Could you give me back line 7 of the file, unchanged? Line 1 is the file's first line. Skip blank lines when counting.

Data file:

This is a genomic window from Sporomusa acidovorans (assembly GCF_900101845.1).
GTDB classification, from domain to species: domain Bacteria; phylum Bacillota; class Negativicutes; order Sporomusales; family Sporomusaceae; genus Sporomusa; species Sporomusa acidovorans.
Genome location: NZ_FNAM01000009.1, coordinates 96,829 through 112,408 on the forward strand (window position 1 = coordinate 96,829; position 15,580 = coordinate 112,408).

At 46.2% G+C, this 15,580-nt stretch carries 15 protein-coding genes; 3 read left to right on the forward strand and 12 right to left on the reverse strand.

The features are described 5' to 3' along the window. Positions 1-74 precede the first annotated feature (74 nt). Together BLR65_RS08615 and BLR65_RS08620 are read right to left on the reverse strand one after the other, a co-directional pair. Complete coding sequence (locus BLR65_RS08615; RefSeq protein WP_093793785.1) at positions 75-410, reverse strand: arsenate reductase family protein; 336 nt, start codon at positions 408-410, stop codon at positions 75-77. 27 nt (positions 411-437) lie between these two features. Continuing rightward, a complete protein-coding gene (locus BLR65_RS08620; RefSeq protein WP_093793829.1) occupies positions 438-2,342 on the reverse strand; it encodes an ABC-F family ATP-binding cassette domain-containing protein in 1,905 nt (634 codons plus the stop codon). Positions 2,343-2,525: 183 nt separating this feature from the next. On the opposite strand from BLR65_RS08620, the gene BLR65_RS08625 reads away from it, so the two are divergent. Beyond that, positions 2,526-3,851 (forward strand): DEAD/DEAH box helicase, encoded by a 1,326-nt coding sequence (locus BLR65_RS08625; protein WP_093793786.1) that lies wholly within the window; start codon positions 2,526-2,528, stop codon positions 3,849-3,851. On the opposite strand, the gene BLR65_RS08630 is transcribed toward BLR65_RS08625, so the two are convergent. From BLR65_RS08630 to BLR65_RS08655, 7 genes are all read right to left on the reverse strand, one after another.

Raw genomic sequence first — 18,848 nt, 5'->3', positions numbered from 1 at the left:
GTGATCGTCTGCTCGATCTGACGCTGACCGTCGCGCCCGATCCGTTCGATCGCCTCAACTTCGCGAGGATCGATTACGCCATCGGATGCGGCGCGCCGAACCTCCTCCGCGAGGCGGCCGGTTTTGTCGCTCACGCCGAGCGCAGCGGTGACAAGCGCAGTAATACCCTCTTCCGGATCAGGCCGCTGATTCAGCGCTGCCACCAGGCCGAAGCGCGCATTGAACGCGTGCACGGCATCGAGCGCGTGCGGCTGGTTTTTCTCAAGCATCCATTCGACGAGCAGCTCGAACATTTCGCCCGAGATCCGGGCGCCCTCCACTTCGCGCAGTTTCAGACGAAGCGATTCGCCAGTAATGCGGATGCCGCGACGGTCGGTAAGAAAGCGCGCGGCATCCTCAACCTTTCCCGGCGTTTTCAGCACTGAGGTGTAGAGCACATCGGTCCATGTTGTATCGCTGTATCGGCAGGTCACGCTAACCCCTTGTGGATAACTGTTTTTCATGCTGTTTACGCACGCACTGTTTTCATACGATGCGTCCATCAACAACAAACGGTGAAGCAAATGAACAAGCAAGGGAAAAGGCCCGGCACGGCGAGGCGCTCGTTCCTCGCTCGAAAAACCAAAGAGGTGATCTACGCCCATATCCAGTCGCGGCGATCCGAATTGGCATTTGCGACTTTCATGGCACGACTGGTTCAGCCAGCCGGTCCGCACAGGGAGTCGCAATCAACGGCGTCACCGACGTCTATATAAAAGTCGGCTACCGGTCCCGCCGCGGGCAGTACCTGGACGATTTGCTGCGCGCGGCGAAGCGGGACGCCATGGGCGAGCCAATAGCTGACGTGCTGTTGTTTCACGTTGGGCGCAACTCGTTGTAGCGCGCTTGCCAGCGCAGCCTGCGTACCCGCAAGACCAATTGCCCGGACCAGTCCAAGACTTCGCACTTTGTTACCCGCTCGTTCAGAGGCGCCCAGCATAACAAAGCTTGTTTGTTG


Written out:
GTGATCGTCTGCTCGATCTGACGCTGACCGTCGCGCCCGATCCGTTCGATCGCCTCAACTTCGCGAGGATCGATTACGCCATCGGATGCGGCGCGCCGAACCTCCTCCGCGAGGCGGCCGGTTTTGTCGCTCACGCCGAGCGCAGCGGTGACAAGCGCAGTAATACCCTCTTCCGGATCAGGCCGCTGATTCAGCGCTGCCACCAGGCCGAAGCGCGCATTGAACGCGTGCACGGCATCGAGCGCGTGCGGCTGGTTTTTCTCAAGCATCCATTCGACGAGCAGCTCGAACATTTCGCCCGAGATCCGGGCGCCCTCCACTTCGCGCAGTTTCAGACGAAGCGATTCGCCAGTAATGCGGATGCCGCGACGGTCGGTAAGAAAGCGCGCGGCATCCTCAACCTTTCCCGGCGTTTTCAGCACTGAGGTGTAGAGCACATCGGTCCATGTTGTATCGCTGTATCGGCAGGTCACGCTAACCCCTTGTGGATAACTGTTTTTCATGCTGTTTACGCACGCACTGTTTTCATACGATGCGTCCATCAACAACAAACGGTGAAGCAAATGAACAAGCAAGGGAAAAGGCCCGGCACGGCGAGGCGCTCGTTCCTCGCTCGAAAAACCAAAGAGGTGATCTACGCCCATATCCAGTCGCGGCGATCCGAATTGGCATTTGCGACTTTCATGGCACGACTGGTTCAGCCAGCCGGTCCGCACAGGGAGTCGCAATCAACGGCGTCACCGACGTCTATATAAAAGTCGGCTACCGGTCCCGCCGCGGGCAGTACCTGGACGATTTGCTGCGCGCGGCGAAGCGGGACGCCATGGGCGAGCCAATAGCTGACGTGCTGTTGTTTCACGTTGGGCGCAACTCGTTGTAGCGCGCTTGCCAGCGCAGCCTGCGTACCCGCAAGACCAATTGCCCGGACCAGTCCAAGACTTCGCACTTTGTTACCCGCTCGTTCAGAGGCGCCCAGCATAACAAAGCTTGTTTGTTG